Crap, I have a lot of crow to eat. Here I was thinking that this movie was going to suck. Here was thinking that it would be another one where I would have to suffer through for the sake of two children that wanted so badly to watch it (I have yet to forgive you, Frozen). Here I was thinking that I’d be writing something up about poor writing and bad special effects and pandering to a female audience. And yet here I am, about to do something I never thought I’d be doing: writing a glowing review of a remake of the 80s classic Ghostbusters.
How did we wind up here? Let’s back up a bit, because it’s relevant. I went to the movies last weekend with my daughters to see The Secret Life of Pets (which I found underwhelming – it’s missing something, like a beauty queen that pretends to want to go to nursing school so that the judges think she wants to help people and therefore win the pageant). Before the film began, a trailer for the new Ghostbusters film played. I was prepared to roll my eyes, but then something happened. On either side of me, both children gasped and clapped during the preview. “Mom,” one whispered, “we have to see this!” Later on, at home, they gushed about how “girls get to kick butt for once!” and it finally clicked that this remake was something for them; they needed those role models. So I went to watch it Friday night, as I wasn’t sure if my eight-year-old would be able to handle something scary (I don’t know about you, but I’m not shelling out extra money for my kids to leave a movie ten minutes in).
Guys, this movie… it’s good. Real good.
This film operates the way that a good remake should: it carves a story around characters rather than attempting to rehash every tiny aspect of magic that made the first one work. The amazing part of this is that it manages to incorporate pieces of very real experiences into these characters to make them more like us. Erin (Kristen Wiig) is a professor that is trying desperately to get tenure, which is a huge piece of commentary in and of itself; hell, that struggle is half of why I’m not going on for my doctoral degree, as much as I’d love to obtain it. Abby (Melissa McCarthy) is Erin’s best friend and former colleague, who is torn between finding proof of the supernatural and a never-ending quest for quality takeout (the struggle is real). Subway worker Patty (Leslie Jones) just wants to do her job before it’s interrupted by pesky ghosts. I had heard criticism that the black character was the only one who wasn’t a scientist, and to that extent, I agree with this: it would have been nice to have had an educated African-American woman on screen, as an equal. However, Patty is every part as smart as the scientists, and no one treats her as anything other than an asset to the team. Without Patty, they would be screwed. She’s so invaluable that it’s a fond reminder that there’s more to life than a degree (something many people learn in their adult lives). As for our eye candy, Chris Hemsworth is funny and self-aware, and I refuse to spoil anything there; what I will say, though, is that we’re at the point of equality where we can treat our beefcake men in the same manner as our supermodels in action films. In between, there’s the supernatural, fun cameos and laughs, and let me tell you, the jokes work. It’s actually funny without trying too hard, from snark to creepy people to someone getting doused with goo.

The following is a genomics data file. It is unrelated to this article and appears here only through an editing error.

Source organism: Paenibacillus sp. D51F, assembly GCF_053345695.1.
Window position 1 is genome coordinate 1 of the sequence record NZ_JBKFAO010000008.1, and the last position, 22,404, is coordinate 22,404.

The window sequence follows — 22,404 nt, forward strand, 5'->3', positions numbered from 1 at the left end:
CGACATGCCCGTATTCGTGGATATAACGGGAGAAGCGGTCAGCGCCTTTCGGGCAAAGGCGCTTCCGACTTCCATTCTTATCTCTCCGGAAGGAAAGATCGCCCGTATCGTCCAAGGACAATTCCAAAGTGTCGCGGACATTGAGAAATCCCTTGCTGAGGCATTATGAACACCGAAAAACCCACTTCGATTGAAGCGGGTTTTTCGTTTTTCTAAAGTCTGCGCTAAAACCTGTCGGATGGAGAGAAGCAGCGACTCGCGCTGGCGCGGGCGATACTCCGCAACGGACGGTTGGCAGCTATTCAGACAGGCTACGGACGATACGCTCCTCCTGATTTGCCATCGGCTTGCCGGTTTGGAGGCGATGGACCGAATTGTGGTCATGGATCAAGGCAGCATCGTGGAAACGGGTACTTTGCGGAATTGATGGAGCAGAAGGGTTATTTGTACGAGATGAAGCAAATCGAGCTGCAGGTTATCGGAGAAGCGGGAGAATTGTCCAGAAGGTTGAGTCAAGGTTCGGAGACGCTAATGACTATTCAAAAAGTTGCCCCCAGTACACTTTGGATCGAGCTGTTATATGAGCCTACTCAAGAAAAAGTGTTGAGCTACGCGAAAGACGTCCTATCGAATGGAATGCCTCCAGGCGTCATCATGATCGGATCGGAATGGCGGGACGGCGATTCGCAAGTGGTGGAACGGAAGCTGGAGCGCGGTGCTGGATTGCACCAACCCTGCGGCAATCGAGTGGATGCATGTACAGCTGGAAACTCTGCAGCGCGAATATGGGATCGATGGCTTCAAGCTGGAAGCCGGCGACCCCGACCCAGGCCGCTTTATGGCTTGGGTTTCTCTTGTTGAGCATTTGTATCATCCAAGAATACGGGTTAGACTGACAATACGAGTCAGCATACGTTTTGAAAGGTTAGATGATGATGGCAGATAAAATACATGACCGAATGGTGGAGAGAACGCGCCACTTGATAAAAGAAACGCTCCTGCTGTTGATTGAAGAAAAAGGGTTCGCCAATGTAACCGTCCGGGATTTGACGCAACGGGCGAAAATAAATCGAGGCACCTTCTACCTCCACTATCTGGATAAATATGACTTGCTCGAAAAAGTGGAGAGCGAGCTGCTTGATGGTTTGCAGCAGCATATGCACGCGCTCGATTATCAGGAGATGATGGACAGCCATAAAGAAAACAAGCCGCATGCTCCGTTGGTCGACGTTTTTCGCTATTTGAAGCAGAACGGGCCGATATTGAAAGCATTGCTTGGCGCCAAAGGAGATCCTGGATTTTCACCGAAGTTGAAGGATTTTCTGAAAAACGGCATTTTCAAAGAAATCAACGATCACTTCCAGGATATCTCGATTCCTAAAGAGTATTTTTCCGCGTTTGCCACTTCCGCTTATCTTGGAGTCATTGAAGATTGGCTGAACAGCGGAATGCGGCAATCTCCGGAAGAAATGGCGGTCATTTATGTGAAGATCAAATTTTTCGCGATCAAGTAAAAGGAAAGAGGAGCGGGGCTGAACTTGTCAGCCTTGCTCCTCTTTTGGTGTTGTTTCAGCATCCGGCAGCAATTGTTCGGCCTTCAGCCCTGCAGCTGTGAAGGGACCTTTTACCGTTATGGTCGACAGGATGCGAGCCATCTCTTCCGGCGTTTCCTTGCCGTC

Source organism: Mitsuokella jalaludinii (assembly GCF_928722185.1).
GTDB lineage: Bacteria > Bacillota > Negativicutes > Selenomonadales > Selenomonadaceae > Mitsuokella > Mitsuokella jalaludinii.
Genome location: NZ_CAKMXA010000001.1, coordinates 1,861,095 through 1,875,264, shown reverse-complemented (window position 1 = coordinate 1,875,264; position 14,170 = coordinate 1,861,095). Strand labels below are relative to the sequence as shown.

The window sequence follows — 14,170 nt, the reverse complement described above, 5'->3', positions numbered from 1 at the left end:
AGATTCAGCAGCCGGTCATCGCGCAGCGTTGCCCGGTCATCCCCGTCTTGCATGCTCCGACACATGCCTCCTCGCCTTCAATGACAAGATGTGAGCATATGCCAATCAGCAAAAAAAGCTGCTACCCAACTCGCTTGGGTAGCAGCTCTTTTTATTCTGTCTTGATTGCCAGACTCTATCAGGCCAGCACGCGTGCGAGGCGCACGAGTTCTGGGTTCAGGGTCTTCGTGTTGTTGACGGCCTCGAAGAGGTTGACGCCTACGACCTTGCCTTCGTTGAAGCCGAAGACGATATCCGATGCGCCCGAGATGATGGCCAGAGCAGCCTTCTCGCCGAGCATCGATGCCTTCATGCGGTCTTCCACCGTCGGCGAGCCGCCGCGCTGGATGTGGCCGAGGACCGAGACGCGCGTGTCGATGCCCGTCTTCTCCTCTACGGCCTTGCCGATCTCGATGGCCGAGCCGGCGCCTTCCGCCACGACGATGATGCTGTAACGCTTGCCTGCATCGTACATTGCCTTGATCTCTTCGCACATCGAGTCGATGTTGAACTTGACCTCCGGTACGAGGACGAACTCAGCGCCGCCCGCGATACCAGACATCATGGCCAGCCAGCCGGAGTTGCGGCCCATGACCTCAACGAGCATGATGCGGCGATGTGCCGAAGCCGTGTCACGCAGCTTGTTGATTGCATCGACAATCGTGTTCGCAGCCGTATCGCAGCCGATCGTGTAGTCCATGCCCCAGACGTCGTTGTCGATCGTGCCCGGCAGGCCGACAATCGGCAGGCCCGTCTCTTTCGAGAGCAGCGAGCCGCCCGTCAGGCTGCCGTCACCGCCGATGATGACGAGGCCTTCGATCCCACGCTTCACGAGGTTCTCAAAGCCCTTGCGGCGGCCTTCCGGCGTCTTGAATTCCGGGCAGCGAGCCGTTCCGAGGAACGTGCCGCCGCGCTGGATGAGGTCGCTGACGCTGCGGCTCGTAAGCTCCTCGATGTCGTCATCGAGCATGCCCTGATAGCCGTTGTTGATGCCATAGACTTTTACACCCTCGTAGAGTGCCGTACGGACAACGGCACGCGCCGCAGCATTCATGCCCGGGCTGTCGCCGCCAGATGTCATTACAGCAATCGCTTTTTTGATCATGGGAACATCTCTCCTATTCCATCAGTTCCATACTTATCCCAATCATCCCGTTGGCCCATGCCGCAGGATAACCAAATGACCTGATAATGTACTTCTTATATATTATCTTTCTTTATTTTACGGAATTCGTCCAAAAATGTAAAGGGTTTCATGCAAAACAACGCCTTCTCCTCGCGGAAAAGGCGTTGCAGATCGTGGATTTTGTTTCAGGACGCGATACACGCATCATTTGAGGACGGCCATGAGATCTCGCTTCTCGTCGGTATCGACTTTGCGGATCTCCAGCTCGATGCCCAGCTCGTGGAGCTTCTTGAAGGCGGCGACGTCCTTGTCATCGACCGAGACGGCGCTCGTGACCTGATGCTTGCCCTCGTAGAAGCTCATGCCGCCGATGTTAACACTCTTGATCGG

The real prize here, though, goes to Kate McKinnon’s Holtzmann. This is a personal connection I made, so bear with me. When I was a kid, I was attracted to both boys and girls; I was an offbeat personality that liked books and science and the supernatural. I had short hair that refused to grow and was often mistaken for a boy because I wasn’t wearing dresses. It was an isolating experience. Onscreen, there was no one to whom I could connect, which added to the feeling of being alone. McKinnon’s Holtzmann is androgynous, pretty, funny, smart, and interested in Wiig’s Erin. To see someone like that on screen… oh my god am I envious of the little girls growing up today. Kids like me have someone to look up to, a character that can be smart and goofy, someone who may not be looking for Prince Charming like in every other movie; someone who is just herself and doesn’t care what the rest of the world thinks. It was moving to see that. Unless if you’ve grown up experiencing the feeling of being completely alone and not fitting in, you really don’t know how much it means to see someone like you. Better yet: seeing someone like you when you’re that small, that saves the day and is accepted by those around her. Holtzmann is funny and makes contributions toward the goal of saving the city, and she does so without apologizing for who she is. That’s incredible and those kids are so, so lucky to have that.
My friend Chris Downs summed it up nicely last week: this movie isn’t about the original fans, because they had their film already; this is for the younger generation. If you don’t want to see it, then don’t see it; I won’t be able to convince you otherwise. However, if you’re looking for something that’s good, or if you’ve ever been that kid that needed someone to look up to and you couldn’t find anything there, please, go see this. Better yet, take your daughter. It may mean more than you realize to her.